“I hate meds!!!” Sunnyday writes. “My life sucks. I have no sex drive, gained almost 100 lbs, my body feels numb all of the time, and I’m more depressed now because my doc doesn’t want me to be manic and every time I try a new antidepressant, it hypes me up too much…ugh!!!”
Sunnyday was responding to a recent sharepost by Dr Jerry Kennard, here at BipolarConnect, entitled “Adherence to Medication and Coping with Side Effects.”
Sunnyday had a lot more to say:
“Is this really what life is supposed to be like, fat, unsexy, and depressed all of the time? I’m only 26 for gosh sakes! I will not do this forever. … What’s the point of taking meds to make me feel ‘normal’ when all it does is make me feel worse??”
I hear you loud and clear, Sunnyday. In a recent sharepost I wrote:
No one enjoys being turned into a eunuch. … In short, losing one’s sex drive is not an acceptable side effect. Neither is gaining excess weight, feeling cognitively dull, losing motivation, or anything else that adversely affects one’s quality of life. The whole purpose of meds treatment, after all, is to make us feel better, not worse. …Is this it? the patient wonders. Is this the best I can expect? To be stuck, like this? For the rest of my life?
Let me tell you, Sunnyday, when you wrote, “I will not do this forever,” it really struck home. You are perfectly justified thinking this way, and psychiatry is stupid for not listening. You speak for an awful lot of us, judging from reader input all over this site.
On the issue of meds compliance and meds side effects, there is a huge disconnect between psychiatrists and their patients. In a study published in the May 2003 Journal of Affective Disorders, clinicians reported that they felt their patients quit lithium owing to “missing highs.” The patients who quit cited other reasons.
Psychiatrists are in extreme denial about this. Last year, I presented a grand rounds lecture to a psychiatric hospital in Princeton on the topic of meds compliance.
“Sending a patient out the door with just a prescription is not treatment,” I told them. No sooner had I stopped speaking than they cleared the room faster than if someone had pulled the fire alarm.
The issues are complex, but we are talking about a perfect storm of problem patients, problem meds, and problem clinicians, exacerbated by a healthcare system from hell.
Physician logic is very different from patient logic. Physician logic assumes that patients will willingly fill their prescriptions because they don’t want to go back into crisis. A patient, however, may have rational and irrational fears about taking meds and issues with authority, not to mention cognitive difficulties associated with his or her illness, plus no end of complications. A physician ignores these issues at the patient’s risk, and in this era of 10-minute meds checks an awful lot of ignoring is going on.
Then there are the meds. They are based on technology dating from six and seven decades ago, with no substantial improvements. They are built primarily for crisis situations, with little knowledge on how to apply them over the long term. The one unambiguous finding from the few long-term studies to date show that patients have great difficulty tolerating them.
Sunnyday, you speak to this issue with the wisdom of a true authority.
“Too many ‘good’ doctors do opt out now. They can’t stand practicing bad medicine under the insurance company rules. How terrible is this? We are literally RUNNING the good docs out of insurance company lists because insurance insists that they practice bad medicine!”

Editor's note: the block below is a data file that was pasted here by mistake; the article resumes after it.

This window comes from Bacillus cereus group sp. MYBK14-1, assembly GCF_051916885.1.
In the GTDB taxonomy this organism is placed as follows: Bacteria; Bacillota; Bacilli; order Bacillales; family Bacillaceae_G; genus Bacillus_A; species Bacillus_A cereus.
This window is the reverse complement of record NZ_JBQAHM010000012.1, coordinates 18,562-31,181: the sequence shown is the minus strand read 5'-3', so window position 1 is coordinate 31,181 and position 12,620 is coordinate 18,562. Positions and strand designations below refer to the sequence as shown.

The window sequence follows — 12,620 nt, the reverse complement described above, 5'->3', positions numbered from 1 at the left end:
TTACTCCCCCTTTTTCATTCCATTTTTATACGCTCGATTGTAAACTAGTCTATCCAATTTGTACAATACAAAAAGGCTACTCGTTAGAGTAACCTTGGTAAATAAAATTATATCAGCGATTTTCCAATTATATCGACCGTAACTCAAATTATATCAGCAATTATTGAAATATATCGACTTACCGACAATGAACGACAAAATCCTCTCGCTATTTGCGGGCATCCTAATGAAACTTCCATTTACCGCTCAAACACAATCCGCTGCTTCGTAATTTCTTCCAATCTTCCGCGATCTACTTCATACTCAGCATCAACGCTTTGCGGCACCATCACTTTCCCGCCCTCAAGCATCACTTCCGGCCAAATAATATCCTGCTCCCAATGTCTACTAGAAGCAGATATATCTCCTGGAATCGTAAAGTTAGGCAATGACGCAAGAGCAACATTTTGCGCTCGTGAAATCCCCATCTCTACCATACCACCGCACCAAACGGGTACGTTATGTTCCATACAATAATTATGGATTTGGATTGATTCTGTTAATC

I wish I could give you some words of encouragement, Sunnyday, but my guess is you know the reality. Sooner or later you will get frustrated and go off your meds. For a little while, you are likely to feel great. Your energy will return. Your head will clear up. Your sex drive will return. You will start thinking you have a future and planning for one, and you will probably get started on losing your meds-induced excess weight.
Then your illness will kick in and as sure as night follows day, you will find yourself back to square one. One thing about meds - we know they are good at keeping us out of the hospital. That lesson was brought home to me and loud and clear the other day. An acquaintance of mine back east went off her meds and guess what?
So imagine yourself back in the hospital, Sunnyday. You tried to be a good patient. You took your meds and did just what you were told, only to feel worse, a lot worse, struggling, wondering if the entire rest of your life was going to be like this - stuck in a virtual no-life. But your psychiatrist wouldn’t listen, wouldn’t accommodate you, probably didn’t even bother to ask what you wanted out of life.
Chances are your psychiatrist saw you as a diagnosis, with you as an ungrateful patient, rather than a person with hopes and dreams. All he or she cared about was keeping you out of the hospital. Yet, here you are, back in the hospital. And whose fault is it? Who gets blamed?
YOU, Sunnyday. You, the patient. It’s all your fault. You were the one not listening. You obviously don’t have any insight into your illness. You obviously miss your manic highs.
Makes you want to scream, doesn’t it?
Many thanks for commenting, Sunnyday. Your post should be required reading in every medical school and CME course. But that is cold comfort for you right now. Trust me, there are good psychiatrists out there, ones who listen, but the onus is on you to start looking. A good psychiatrist will work with you in finding meds that work for you. You will need to do your own work in applying various recovery strategies.
Trust me, Sunnyday, smart meds strategies combined with smart recovery strategies will give you something - a life - to look forward to, as well as a reason to stay on your meds. In the meantime - permission to scream.
Author and Advocate